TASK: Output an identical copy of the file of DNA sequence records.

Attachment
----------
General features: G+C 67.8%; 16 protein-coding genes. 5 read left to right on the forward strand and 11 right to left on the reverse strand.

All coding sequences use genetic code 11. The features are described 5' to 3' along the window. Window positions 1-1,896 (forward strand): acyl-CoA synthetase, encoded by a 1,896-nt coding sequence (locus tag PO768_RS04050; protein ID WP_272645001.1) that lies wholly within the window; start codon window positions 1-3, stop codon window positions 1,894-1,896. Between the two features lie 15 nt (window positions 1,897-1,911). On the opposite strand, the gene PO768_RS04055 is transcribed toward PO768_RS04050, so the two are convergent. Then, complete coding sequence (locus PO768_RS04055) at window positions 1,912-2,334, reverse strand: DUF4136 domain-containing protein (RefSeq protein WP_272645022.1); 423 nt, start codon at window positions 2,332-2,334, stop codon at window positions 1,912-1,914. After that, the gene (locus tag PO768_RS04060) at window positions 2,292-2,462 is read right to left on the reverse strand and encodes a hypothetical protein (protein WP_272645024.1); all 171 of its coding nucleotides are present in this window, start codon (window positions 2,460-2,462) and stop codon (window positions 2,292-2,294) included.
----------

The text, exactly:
General features: G+C 67.8%; 16 protein-coding genes. 5 read left to right on the forward strand and 11 right to left on the reverse strand.

All coding sequences use genetic code 11. The features are described 5' to 3' along the window. Window positions 1-1,896 (forward strand): acyl-CoA synthetase, encoded by a 1,896-nt coding sequence (locus tag PO768_RS04050; protein ID WP_272645001.1) that lies wholly within the window; start codon window positions 1-3, stop codon window positions 1,894-1,896. Between the two features lie 15 nt (window positions 1,897-1,911). On the opposite strand, the gene PO768_RS04055 is transcribed toward PO768_RS04050, so the two are convergent. Then, complete coding sequence (locus PO768_RS04055) at window positions 1,912-2,334, reverse strand: DUF4136 domain-containing protein (RefSeq protein WP_272645022.1); 423 nt, start codon at window positions 2,332-2,334, stop codon at window positions 1,912-1,914. After that, the gene (locus tag PO768_RS04060) at window positions 2,292-2,462 is read right to left on the reverse strand and encodes a hypothetical protein (protein WP_272645024.1); all 171 of its coding nucleotides are present in this window, start codon (window positions 2,460-2,462) and stop codon (window positions 2,292-2,294) included.